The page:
Did you work as a sole proprietor or independent contractor in 2016? If you earned more than $400 during 2016 from the work you did, you may owe self-employment tax. That’s true no matter what your age – even if you’re receiving social security benefits.
The tax is assessed on your earnings from self-employment. In this context, “earnings” generally means your self-employed income after deducting expenses incurred while operating your business. If you have multiple businesses, you combine the net income and losses. For your 2016 return, the self-employment tax rate is 15.3% on the first $118,500 that you earned.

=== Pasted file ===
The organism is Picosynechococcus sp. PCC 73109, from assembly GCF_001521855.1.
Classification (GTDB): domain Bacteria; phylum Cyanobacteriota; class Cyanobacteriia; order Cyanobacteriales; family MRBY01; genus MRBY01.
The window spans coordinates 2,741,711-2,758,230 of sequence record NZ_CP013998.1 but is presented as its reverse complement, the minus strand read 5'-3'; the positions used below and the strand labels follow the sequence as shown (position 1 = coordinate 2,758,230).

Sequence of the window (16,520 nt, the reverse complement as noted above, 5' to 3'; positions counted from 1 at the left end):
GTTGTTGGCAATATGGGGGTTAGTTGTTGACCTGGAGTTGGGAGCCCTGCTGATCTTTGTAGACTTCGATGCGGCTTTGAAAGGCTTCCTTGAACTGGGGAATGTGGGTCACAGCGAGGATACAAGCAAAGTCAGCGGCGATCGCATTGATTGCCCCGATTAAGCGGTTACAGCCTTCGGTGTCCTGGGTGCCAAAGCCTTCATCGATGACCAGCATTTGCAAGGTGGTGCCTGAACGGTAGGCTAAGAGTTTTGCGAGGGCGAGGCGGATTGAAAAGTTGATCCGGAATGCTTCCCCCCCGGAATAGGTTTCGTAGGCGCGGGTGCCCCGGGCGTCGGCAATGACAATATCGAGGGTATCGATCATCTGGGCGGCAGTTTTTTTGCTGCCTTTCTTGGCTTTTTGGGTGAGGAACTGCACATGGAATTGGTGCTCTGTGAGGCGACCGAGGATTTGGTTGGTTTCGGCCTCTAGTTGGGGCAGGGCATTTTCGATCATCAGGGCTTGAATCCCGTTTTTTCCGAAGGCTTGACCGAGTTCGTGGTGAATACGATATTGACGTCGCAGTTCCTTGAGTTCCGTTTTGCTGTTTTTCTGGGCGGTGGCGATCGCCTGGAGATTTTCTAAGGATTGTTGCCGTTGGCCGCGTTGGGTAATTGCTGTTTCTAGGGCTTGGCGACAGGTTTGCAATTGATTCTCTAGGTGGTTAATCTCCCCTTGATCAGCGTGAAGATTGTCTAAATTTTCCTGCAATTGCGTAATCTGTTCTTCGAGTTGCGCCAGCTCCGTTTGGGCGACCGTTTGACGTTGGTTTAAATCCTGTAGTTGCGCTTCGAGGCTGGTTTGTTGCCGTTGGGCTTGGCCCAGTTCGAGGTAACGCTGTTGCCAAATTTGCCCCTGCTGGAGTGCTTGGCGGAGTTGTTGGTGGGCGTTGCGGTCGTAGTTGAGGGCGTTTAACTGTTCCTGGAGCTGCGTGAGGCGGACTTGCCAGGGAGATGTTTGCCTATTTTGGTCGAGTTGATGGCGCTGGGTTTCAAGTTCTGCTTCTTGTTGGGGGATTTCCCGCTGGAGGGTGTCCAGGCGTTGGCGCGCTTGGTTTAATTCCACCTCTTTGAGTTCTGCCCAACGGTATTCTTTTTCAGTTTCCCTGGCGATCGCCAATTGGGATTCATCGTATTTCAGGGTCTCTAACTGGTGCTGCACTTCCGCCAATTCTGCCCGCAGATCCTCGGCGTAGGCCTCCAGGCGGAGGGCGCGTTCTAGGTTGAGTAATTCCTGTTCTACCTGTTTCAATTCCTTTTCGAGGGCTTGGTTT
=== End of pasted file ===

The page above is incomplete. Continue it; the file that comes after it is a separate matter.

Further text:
What happens when you earn social security wages or tips from an employer and also have a side business?
Your wages count toward the taxable base. Depending on how much you earn as an employee, your self-employment income may be subject to part or all of the tax.
You can pay self-employment tax on a quarterly basis as part of your estimated tax payments.
One half of the total self-employment tax that you pay during the year is deductible on your income tax return, and you don’t have to itemize to claim the deduction.